Formula One has made some dramatic changes for the 2014 season, which are all well documented in the motorsport media, with some creating a fair bit of criticism. I thought we'd take a look at some of the elements that have a bearing on the provision of rescue and medical services. These may change during the year and more may come to light. Feel free to add to this post in the comments section below.

First up, the engine isn't an engine anymore. It's a powertrain or power unit. See this Racecar Engineering article for an explanation (Includes a neat three and a half minute video).

2014 F1 explained: The power unit

The cars are much quieter. They no longer blow out your ears nor vibrate through your chest as they scream past. It's a more hollow, open sound and there are other sounds that now come through, like the barge board hitting the tarmac surface in corners and the woosh of air through the aerodynamic structures.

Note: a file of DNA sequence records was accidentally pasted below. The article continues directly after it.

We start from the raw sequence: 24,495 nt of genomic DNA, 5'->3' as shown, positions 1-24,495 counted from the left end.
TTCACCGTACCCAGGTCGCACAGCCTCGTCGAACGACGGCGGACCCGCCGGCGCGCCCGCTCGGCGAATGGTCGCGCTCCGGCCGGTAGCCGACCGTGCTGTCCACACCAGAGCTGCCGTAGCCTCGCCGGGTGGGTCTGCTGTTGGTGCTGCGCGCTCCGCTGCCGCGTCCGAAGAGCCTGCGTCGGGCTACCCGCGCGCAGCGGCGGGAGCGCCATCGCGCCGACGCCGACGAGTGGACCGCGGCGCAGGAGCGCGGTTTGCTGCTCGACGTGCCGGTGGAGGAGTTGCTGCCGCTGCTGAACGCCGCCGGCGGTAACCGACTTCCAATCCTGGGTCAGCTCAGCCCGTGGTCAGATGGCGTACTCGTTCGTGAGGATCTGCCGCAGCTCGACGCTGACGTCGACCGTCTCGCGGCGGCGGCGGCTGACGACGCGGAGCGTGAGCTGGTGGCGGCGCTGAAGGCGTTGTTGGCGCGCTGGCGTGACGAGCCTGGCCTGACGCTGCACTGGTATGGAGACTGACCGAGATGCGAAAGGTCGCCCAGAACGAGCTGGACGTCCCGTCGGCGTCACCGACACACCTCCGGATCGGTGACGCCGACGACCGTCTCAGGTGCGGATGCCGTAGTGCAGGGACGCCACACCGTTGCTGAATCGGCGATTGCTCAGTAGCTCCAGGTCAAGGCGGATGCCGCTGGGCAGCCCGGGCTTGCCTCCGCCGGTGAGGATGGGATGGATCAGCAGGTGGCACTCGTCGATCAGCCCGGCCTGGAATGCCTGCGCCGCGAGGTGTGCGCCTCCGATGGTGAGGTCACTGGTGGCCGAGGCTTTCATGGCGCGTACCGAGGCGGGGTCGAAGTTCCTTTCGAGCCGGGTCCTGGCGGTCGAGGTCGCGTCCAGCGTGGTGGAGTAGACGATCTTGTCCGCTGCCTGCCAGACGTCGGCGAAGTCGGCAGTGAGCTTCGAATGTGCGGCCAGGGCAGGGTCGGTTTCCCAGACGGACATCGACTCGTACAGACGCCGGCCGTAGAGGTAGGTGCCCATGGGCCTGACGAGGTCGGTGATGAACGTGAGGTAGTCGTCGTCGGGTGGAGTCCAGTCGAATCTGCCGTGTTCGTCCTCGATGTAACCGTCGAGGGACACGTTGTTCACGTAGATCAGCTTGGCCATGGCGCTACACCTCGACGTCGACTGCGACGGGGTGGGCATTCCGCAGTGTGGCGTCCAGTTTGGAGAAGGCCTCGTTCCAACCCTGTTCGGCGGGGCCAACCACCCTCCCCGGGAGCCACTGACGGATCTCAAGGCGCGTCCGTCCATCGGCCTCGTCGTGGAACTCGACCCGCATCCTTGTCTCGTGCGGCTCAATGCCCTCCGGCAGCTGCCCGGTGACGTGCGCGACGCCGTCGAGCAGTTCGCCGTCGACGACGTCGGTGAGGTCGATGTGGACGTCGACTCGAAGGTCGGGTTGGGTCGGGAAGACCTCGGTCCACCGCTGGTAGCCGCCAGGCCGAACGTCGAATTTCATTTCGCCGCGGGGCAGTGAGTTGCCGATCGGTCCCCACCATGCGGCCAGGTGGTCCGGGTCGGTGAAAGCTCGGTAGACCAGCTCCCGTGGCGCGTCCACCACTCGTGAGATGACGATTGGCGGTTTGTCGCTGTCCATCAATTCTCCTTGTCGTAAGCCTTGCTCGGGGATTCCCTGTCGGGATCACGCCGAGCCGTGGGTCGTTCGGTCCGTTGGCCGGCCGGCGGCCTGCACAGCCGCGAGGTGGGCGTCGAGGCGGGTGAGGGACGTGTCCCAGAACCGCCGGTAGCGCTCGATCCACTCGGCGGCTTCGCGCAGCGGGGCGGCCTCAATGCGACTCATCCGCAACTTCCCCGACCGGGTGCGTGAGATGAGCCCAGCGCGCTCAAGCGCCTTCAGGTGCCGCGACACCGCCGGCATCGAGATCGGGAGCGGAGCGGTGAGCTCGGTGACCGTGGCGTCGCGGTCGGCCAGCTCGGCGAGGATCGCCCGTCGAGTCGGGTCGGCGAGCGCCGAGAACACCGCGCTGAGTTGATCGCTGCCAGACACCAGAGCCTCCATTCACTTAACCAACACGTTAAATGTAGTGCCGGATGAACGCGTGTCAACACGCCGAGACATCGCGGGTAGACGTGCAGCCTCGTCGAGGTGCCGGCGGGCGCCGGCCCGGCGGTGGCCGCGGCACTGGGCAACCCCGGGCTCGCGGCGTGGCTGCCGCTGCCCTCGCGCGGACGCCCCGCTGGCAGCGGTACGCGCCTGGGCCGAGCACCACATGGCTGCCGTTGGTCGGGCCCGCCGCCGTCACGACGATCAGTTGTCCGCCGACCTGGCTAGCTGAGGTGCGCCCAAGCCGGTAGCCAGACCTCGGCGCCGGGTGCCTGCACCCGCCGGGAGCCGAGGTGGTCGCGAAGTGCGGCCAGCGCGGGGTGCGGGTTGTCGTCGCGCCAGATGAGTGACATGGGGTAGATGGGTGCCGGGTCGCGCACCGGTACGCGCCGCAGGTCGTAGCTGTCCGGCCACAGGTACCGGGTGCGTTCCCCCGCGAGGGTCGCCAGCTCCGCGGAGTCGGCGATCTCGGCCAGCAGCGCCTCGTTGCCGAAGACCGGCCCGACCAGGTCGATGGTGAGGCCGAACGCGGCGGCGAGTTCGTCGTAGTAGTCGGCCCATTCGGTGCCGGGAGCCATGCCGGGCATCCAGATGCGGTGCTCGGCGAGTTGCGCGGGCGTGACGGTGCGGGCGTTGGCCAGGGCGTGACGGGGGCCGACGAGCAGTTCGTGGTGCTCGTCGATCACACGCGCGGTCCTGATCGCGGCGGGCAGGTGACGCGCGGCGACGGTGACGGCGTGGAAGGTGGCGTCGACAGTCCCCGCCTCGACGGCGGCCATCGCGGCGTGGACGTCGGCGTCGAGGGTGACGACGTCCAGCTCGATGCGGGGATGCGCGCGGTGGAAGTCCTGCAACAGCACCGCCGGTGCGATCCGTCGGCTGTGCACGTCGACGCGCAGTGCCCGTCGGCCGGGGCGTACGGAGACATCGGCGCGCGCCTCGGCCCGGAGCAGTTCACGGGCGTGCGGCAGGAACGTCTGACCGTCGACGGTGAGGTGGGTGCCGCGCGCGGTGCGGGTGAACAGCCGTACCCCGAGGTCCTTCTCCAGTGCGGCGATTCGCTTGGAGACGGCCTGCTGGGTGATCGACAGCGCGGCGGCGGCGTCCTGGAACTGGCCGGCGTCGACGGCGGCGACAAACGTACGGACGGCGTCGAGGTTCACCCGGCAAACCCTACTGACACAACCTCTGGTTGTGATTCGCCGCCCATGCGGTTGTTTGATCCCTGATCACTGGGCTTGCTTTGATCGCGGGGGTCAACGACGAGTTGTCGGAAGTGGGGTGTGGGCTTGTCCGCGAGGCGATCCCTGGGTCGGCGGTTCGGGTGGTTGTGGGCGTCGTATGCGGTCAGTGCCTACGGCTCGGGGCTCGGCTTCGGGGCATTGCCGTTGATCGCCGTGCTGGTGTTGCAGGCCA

Whereas previously you heard the cars scream up to you in advance of their arrival, now they can be on top of you before the sound really registers. So keep your eyes peeled if you are going on to the track or moving along pit lane.

With the design restrictions impacting upon aerodynamics, fly-by-wire braking resulting in an inconsistent brake pedal feel, a possibility of it being more difficult getting heat into the tyres and increased engine torque, the cars are a lot more twitchy, especially into and out of corners. Accidents will happen!

2014 F1 explained: What is brake by wire?

The lower nose cone height has resulted in much aesthetic commentary. The intent is to reduce the chance of the nose of the car injuring the driver of the car it is striking. However, almost immediately there is an increased risk of the impacting car submarining underneath the car it has struck and either launching that car into the air with the risk of a vertebral injury for that driver, or, having the struck car sliding up the nose and striking the head of the driver; as was almost the case with the turn 1 collision between Kamui Kobayashi and Felipe Massa in Melbourne.